Hennes Logging Inc. out on the job today.

The company had a small crew then of around four, and their primary activity was doing thinning on Frank Logging land. They used a couple of small Cats with chokers for a long time, until they acquired their first of two 653 feller bunchers. “In those days we were doing a lot of first-time thinning,” saysHenness, “but now 30 years later we’ve gotten into a cycle of bigger wood. It got to where the feller buncher was sitting most of the time, and it was an expensive piece of equipment. I could see the need for another log loader to shovel logs with, so I got rid of it.” These days, Henness has 14 employees, three times as much work to do as before, and no real end in sight.  “We’ve got a lot of work to do this year and I’m just hoping we can get it all done,” he says. “We’ve been busy for the past couple of years. We haven’t had any downtime to speak of. We just finished a job up here behind the mill that we had salvaged and thinned years ago, for example. We ended up clearcutting it - now we’re in an age class where a lot of their wood needs to be harvested and start over, so that’s why we’re getting more production, for one thing.” Having gotten rid of his feller bunchers, Henness now has six hand cutters on the ground. In the equipment yard he’s got a John Deere 330 log loader with double drums; a Hitachi 270 log loader; a John Deere 2554 log loader; a Kobelco 235SR short radius log loader; a Cat 517 swinging grapple; three John Deere 650s, and three Kenworth log trucks. In general, Henness is feeling pretty optimistic about the future.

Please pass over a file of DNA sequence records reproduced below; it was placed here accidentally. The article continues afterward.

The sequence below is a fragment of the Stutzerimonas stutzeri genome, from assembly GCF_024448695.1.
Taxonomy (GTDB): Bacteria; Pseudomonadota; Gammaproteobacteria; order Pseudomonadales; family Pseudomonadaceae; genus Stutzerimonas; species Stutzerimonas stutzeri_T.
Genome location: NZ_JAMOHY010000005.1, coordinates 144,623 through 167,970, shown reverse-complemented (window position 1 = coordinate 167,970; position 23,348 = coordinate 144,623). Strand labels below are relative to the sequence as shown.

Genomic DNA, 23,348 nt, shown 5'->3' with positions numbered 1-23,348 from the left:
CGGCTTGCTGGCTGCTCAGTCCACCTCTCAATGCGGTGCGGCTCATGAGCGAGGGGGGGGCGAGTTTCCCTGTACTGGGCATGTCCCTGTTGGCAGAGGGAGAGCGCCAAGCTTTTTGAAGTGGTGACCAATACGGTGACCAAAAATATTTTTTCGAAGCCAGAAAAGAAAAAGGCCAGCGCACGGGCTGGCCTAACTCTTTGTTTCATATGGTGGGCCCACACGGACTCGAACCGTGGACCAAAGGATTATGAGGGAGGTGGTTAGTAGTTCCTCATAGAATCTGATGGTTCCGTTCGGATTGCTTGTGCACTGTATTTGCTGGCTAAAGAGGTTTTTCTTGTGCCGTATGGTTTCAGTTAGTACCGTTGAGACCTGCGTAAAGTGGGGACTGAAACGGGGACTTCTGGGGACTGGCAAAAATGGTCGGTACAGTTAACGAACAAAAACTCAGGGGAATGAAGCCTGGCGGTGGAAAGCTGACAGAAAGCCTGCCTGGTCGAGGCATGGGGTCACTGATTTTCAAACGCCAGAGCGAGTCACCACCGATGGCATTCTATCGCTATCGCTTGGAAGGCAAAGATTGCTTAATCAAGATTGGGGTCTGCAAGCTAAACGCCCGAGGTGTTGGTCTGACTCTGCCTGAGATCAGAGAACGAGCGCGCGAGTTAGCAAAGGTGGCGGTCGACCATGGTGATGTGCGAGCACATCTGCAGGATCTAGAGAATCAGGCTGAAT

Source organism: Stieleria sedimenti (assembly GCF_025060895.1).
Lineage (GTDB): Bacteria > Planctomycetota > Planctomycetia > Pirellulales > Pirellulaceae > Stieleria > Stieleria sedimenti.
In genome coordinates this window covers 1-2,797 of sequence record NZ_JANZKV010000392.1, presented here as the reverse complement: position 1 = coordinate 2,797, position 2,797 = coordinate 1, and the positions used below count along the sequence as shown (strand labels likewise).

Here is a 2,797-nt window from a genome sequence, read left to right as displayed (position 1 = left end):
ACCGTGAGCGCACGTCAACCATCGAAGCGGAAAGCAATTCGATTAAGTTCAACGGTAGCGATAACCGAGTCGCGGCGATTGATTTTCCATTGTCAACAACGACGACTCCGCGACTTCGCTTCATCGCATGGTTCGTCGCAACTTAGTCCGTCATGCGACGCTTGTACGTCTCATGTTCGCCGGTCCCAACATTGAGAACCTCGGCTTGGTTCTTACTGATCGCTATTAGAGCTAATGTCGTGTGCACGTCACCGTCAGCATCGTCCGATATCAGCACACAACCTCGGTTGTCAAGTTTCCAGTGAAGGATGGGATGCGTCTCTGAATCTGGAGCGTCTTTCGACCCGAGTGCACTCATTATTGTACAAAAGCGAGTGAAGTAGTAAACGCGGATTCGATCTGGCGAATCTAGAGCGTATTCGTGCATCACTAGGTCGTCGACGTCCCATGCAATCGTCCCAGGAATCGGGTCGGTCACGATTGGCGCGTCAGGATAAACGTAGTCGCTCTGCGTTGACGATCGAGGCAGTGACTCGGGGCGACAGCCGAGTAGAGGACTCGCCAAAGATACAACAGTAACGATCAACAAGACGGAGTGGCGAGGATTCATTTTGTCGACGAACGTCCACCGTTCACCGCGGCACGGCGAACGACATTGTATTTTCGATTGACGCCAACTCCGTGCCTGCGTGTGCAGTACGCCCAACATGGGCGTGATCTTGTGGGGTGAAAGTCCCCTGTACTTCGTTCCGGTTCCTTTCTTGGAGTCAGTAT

He will turn 50 this year, and he noted that Frank Logging is already mapping out harvesting plans for the next 25 years. “We probably log half on Frank’s land and then the rest BLM or state sales all over. When all this country around Mill City was logged by Hammond years ago and they moved out, I remember my grandfather saying ‘Well, there’s no more trees.’ But Frank Logging is really good at managing their land. They’re also going to have a need to start thinning again. With what they fill in, I think they are in a sustained yield mode for the same amount of wood.”  


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This page was last updated on Thursday, August 11, 2005